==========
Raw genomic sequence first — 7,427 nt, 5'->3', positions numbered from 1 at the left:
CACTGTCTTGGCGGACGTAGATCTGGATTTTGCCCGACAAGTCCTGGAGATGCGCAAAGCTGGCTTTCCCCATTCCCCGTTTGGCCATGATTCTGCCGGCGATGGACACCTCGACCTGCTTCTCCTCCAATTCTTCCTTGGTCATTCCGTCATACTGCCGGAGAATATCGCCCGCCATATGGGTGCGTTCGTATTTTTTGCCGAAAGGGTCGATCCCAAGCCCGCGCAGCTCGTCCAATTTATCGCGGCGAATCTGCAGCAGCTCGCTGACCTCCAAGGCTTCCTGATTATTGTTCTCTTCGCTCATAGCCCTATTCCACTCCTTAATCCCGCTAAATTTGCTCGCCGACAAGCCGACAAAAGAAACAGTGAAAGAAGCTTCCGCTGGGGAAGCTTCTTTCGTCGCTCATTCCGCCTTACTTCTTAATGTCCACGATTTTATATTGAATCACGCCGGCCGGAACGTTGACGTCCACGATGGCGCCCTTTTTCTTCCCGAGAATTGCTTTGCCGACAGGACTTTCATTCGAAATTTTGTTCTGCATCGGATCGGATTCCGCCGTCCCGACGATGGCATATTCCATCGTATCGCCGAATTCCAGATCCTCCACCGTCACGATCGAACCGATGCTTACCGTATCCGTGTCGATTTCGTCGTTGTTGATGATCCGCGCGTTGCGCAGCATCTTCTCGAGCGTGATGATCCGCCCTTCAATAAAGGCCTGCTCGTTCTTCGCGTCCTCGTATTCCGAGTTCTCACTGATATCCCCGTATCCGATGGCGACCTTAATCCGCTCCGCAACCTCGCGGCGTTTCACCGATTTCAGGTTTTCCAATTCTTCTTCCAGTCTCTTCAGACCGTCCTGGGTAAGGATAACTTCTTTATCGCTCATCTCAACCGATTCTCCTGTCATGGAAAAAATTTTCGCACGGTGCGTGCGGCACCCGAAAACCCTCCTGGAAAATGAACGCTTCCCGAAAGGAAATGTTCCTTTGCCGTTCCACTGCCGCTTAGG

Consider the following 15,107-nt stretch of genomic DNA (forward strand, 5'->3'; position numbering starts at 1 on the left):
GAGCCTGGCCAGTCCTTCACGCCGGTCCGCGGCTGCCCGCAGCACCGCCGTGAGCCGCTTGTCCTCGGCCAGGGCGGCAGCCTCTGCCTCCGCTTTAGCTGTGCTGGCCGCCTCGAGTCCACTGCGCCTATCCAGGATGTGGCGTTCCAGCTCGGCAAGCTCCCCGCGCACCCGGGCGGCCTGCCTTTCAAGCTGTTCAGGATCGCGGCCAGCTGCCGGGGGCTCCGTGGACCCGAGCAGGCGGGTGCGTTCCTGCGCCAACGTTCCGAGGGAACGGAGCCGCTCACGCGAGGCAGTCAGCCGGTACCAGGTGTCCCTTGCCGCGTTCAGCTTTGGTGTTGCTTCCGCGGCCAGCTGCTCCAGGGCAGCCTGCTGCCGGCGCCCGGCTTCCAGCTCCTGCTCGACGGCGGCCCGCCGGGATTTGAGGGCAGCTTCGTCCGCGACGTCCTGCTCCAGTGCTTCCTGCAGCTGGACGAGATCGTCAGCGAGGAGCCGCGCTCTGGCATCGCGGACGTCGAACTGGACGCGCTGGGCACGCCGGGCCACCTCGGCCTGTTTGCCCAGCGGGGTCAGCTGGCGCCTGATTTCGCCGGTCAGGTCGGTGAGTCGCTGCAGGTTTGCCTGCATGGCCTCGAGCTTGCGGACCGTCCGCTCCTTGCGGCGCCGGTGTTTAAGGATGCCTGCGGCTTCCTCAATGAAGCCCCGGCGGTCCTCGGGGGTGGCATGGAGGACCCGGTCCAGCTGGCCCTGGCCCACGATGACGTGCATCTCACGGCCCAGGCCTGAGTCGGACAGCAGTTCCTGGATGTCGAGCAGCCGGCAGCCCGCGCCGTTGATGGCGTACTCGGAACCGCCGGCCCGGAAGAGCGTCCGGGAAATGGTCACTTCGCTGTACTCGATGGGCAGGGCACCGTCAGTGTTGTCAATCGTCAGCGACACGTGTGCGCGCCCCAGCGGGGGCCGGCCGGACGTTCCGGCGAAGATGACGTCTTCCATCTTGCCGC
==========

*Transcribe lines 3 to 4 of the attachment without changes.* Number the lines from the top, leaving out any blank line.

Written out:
Consider the following 15,107-nt stretch of genomic DNA (forward strand, 5'->3'; position numbering starts at 1 on the left):
GAGCCTGGCCAGTCCTTCACGCCGGTCCGCGGCTGCCCGCAGCACCGCCGTGAGCCGCTTGTCCTCGGCCAGGGCGGCAGCCTCTGCCTCCGCTTTAGCTGTGCTGGCCGCCTCGAGTCCACTGCGCCTATCCAGGATGTGGCGTTCCAGCTCGGCAAGCTCCCCGCGCACCCGGGCGGCCTGCCTTTCAAGCTGTTCAGGATCGCGGCCAGCTGCCGGGGGCTCCGTGGACCCGAGCAGGCGGGTGCGTTCCTGCGCCAACGTTCCGAGGGAACGGAGCCGCTCACGCGAGGCAGTCAGCCGGTACCAGGTGTCCCTTGCCGCGTTCAGCTTTGGTGTTGCTTCCGCGGCCAGCTGCTCCAGGGCAGCCTGCTGCCGGCGCCCGGCTTCCAGCTCCTGCTCGACGGCGGCCCGCCGGGATTTGAGGGCAGCTTCGTCCGCGACGTCCTGCTCCAGTGCTTCCTGCAGCTGGACGAGATCGTCAGCGAGGAGCCGCGCTCTGGCATCGCGGACGTCGAACTGGACGCGCTGGGCACGCCGGGCCACCTCGGCCTGTTTGCCCAGCGGGGTCAGCTGGCGCCTGATTTCGCCGGTCAGGTCGGTGAGTCGCTGCAGGTTTGCCTGCATGGCCTCGAGCTTGCGGACCGTCCGCTCCTTGCGGCGCCGGTGTTTAAGGATGCCTGCGGCTTCCTCAATGAAGCCCCGGCGGTCCTCGGGGGTGGCATGGAGGACCCGGTCCAGCTGGCCCTGGCCCACGATGACGTGCATCTCACGGCCCAGGCCTGAGTCGGACAGCAGTTCCTGGATGTCGAGCAGCCGGCAGCCCGCGCCGTTGATGGCGTACTCGGAACCGCCGGCCCGGAAGAGCGTCCGGGAAATGGTCACTTCGCTGTACTCGATGGGCAGGGCACCGTCAGTGTTGTCAATCGTCAGCGACACGTGTGCGCGCCCCAGCGGGGGCCGGCCGGACGTTCCGGCGAAGATGACGTCTTCCATCTTGCCGC